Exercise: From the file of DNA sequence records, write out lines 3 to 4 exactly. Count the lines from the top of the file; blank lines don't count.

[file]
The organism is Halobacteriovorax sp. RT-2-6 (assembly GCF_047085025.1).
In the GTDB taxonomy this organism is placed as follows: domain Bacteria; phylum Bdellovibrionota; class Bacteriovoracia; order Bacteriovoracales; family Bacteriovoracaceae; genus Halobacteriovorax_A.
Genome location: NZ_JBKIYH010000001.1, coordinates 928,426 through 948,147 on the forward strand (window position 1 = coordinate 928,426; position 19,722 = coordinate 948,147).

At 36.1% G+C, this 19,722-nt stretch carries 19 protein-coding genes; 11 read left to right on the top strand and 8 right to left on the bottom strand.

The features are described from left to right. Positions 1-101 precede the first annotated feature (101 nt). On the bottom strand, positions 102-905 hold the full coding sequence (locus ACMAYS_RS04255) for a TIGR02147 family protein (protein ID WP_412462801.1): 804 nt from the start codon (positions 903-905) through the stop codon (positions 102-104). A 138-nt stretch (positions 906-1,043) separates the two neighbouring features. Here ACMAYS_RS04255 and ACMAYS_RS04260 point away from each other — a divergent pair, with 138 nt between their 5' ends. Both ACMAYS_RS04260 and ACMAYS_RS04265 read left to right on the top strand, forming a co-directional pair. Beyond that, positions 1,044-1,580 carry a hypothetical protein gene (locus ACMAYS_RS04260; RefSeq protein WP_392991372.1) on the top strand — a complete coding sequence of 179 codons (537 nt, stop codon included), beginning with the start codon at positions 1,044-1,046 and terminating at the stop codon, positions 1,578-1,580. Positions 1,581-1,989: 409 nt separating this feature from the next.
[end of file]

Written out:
Genome location: NZ_JBKIYH010000001.1, coordinates 928,426 through 948,147 on the forward strand (window position 1 = coordinate 928,426; position 19,722 = coordinate 948,147).

At 36.1% G+C, this 19,722-nt stretch carries 19 protein-coding genes; 11 read left to right on the top strand and 8 right to left on the bottom strand.